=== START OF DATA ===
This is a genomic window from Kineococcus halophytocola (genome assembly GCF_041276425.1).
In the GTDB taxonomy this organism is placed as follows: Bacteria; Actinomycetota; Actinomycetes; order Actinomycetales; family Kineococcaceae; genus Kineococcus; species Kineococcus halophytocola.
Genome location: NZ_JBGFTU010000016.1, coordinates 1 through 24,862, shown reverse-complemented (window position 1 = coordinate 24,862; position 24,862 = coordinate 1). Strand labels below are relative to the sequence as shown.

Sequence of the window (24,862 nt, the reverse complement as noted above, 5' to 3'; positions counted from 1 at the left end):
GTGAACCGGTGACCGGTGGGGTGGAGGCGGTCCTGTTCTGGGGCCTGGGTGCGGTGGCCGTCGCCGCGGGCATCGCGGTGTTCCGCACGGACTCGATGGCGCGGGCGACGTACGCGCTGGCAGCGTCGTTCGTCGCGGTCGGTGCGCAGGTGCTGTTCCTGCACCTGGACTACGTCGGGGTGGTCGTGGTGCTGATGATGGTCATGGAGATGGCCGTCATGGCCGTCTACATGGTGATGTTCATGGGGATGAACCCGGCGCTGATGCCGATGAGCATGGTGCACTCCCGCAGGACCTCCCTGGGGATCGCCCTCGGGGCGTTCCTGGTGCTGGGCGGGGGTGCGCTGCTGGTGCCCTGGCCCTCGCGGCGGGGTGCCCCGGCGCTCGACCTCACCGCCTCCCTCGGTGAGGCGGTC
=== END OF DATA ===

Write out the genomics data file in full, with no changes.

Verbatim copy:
This is a genomic window from Kineococcus halophytocola (genome assembly GCF_041276425.1).
In the GTDB taxonomy this organism is placed as follows: Bacteria; Actinomycetota; Actinomycetes; order Actinomycetales; family Kineococcaceae; genus Kineococcus; species Kineococcus halophytocola.
Genome location: NZ_JBGFTU010000016.1, coordinates 1 through 24,862, shown reverse-complemented (window position 1 = coordinate 24,862; position 24,862 = coordinate 1). Strand labels below are relative to the sequence as shown.

Sequence of the window (24,862 nt, the reverse complement as noted above, 5' to 3'; positions counted from 1 at the left end):
GTGAACCGGTGACCGGTGGGGTGGAGGCGGTCCTGTTCTGGGGCCTGGGTGCGGTGGCCGTCGCCGCGGGCATCGCGGTGTTCCGCACGGACTCGATGGCGCGGGCGACGTACGCGCTGGCAGCGTCGTTCGTCGCGGTCGGTGCGCAGGTGCTGTTCCTGCACCTGGACTACGTCGGGGTGGTCGTGGTGCTGATGATGGTCATGGAGATGGCCGTCATGGCCGTCTACATGGTGATGTTCATGGGGATGAACCCGGCGCTGATGCCGATGAGCATGGTGCACTCCCGCAGGACCTCCCTGGGGATCGCCCTCGGGGCGTTCCTGGTGCTGGGCGGGGGTGCGCTGCTGGTGCCCTGGCCCTCGCGGCGGGGTGCCCCGGCGCTCGACCTCACCGCCTCCCTCGGTGAGGCGGTC